In the wake of the horrific tragedy that occurred on April 16 at Virginia Tech University, our thoughts and prayers remain with the families, loved ones, and friends of the victims. It is difficult, probably impossible, to fully comprehend the grief and loss that the Virginia Tech community is experiencing today.
Mark S. Wrighton
Sadly, the threat of gun violence, while not common on college campuses, is something that all institutions of higher education have been forced to address. As we mourn the losses in Blacksburg, Virginia, it is important to remind those in the Washington University community of our commitment to providing a safe environment for our students, faculty, staff, and guests.
Earlier this semester, I appointed a task force of key University officials to re-examine and recommend improvements to our existing campus safety and security systems, and a number of these recommendations have been implemented to address security in the Residence Halls and elsewhere. However, we remain a community that must provide free and open access to our facilities in order to fully achieve our educational mission. This difficult balance is likely to be an important topic of conversation for all of us as we move forward. I have great confidence in the ability of our many dedicated security staff to preserve the safety of individuals living and working at Washington University. Should you have questions for these staff and their protocols, I invite you to visit their Web sites at: wusmproserv.wustl.edu and police.wustl.edu for the Medical and Danforth campuses, respectively.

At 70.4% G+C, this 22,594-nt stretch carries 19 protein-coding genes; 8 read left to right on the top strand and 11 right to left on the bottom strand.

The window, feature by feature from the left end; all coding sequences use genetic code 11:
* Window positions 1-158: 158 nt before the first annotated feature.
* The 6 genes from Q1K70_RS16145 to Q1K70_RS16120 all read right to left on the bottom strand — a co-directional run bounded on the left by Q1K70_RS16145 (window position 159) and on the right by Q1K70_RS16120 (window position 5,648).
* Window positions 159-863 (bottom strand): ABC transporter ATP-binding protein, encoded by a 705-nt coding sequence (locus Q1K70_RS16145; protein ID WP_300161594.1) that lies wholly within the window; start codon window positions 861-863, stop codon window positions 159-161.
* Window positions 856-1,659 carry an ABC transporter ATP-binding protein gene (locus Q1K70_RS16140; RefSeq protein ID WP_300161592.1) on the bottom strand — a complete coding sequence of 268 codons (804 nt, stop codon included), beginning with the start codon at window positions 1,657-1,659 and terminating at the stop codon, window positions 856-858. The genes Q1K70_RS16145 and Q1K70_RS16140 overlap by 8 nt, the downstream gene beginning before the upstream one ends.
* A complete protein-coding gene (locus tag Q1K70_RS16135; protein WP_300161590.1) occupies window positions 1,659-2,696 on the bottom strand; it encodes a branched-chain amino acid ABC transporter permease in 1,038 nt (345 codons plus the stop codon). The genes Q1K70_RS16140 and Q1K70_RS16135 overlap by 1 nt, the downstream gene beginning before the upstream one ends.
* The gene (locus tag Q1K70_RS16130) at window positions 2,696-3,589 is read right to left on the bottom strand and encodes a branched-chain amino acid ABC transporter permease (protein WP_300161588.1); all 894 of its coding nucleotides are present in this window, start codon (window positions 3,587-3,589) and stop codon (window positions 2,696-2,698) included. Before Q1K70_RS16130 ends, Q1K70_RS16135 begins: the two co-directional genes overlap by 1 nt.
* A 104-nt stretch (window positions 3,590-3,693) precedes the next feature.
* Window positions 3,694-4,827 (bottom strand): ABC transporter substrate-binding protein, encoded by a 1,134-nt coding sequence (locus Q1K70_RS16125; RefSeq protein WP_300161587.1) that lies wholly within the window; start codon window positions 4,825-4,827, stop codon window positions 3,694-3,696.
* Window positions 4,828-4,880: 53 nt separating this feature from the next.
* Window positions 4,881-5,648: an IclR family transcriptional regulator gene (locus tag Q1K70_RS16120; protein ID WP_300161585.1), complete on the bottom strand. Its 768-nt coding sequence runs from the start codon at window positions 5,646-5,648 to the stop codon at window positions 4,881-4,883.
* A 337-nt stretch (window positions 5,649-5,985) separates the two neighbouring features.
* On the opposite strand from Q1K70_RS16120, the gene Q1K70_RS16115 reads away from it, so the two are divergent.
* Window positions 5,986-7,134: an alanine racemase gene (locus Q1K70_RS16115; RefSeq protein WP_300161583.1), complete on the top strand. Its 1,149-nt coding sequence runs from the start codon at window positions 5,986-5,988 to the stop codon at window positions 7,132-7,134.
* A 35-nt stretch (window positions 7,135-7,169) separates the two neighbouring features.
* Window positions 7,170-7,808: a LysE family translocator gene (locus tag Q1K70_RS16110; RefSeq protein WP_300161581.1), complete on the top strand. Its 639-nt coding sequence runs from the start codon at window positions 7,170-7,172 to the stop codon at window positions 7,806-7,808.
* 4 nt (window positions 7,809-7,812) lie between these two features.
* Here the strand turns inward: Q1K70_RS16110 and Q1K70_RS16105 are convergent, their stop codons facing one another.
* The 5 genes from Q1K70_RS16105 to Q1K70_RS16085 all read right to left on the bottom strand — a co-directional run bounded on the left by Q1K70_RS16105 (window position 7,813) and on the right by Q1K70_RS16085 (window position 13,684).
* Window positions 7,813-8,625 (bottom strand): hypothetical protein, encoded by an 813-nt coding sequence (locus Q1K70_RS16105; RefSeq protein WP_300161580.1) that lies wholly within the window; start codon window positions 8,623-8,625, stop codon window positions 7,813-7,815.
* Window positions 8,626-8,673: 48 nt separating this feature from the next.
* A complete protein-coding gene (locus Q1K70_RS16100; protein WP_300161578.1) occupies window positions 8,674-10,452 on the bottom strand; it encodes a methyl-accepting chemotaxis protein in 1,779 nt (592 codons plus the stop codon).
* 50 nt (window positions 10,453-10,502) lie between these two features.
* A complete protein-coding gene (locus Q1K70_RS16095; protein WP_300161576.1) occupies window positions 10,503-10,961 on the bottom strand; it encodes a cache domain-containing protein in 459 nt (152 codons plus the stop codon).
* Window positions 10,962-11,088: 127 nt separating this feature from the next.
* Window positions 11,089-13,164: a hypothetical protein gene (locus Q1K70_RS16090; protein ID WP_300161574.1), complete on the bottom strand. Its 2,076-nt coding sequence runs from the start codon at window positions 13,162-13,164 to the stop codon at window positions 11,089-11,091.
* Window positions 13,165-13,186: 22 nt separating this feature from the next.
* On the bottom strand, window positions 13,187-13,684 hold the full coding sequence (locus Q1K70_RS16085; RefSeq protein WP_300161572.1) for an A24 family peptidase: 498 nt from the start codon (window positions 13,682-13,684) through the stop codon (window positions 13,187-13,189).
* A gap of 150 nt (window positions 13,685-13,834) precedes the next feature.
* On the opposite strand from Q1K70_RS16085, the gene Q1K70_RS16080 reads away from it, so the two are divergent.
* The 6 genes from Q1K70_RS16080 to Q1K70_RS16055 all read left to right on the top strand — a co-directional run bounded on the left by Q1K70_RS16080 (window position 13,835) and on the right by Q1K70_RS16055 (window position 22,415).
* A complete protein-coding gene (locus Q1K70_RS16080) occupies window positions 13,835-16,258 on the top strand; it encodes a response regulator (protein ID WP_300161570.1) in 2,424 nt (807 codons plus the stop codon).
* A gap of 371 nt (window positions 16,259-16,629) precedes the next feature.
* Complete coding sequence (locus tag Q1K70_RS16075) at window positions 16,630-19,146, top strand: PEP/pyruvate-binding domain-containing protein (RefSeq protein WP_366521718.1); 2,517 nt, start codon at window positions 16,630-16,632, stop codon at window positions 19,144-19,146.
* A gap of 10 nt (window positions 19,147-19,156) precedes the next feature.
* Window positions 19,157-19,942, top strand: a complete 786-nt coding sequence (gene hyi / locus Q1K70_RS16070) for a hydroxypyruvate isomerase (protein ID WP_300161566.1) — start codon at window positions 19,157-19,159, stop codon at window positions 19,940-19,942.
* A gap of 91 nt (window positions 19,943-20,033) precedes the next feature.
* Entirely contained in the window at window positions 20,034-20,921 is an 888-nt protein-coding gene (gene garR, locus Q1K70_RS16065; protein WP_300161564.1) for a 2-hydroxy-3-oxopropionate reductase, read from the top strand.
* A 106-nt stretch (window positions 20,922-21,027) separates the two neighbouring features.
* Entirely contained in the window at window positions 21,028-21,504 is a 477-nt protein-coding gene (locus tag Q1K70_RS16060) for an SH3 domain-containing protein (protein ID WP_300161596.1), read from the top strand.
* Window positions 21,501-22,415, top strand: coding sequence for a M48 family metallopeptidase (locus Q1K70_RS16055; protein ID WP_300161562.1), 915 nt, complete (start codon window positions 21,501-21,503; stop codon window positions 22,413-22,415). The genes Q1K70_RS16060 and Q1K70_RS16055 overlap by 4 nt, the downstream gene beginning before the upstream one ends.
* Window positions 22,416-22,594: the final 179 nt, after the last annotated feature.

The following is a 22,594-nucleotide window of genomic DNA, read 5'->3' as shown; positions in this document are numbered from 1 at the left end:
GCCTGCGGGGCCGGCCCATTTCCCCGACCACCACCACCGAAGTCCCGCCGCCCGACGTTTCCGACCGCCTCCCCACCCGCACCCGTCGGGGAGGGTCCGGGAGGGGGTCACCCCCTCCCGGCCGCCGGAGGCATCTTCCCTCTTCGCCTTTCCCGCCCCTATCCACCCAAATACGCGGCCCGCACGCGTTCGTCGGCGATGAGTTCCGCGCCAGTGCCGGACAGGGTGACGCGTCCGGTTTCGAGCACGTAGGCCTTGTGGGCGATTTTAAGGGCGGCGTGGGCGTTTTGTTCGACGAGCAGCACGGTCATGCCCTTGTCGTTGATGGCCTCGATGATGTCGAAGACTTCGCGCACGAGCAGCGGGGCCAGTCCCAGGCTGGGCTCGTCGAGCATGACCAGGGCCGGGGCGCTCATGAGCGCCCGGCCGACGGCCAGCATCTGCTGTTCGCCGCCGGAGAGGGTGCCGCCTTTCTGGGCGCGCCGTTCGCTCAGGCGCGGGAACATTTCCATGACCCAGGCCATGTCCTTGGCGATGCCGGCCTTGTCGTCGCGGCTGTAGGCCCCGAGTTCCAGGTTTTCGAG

In addition to protocols surrounding campus security, we do have internal communication plans to address serious campus emergencies. These plans allow key University officials to quickly and efficiently communicate with members of the community in response to a crisis. Because we are a large and complex university, we rely on everyone playing an active role in observing and reporting suspicious or serious incidents.
Finally, I would like to acknowledge the stress and anxiety that many of you are feeling. Should you feel you need assistance in dealing with the issues surrounding the tragic events of April 16, please visit or call our campus counseling resources. Students may call our Student Health Services at 935-6666 or Uncle Joe's Peer Counseling & Resource Center at 935-5099. Staff and faculty should use the confidential resources available through the Employee Assistance Program at 1-800-765-9124 or contact your own healthcare provider.
I join the Washington University community and our nation in mourning those lost and injured at Virginia Tech University. This heartbreaking event is a reminder that no institution is immune from senseless violence and that our campus safety is the responsibility of all of us who call Washington University our home.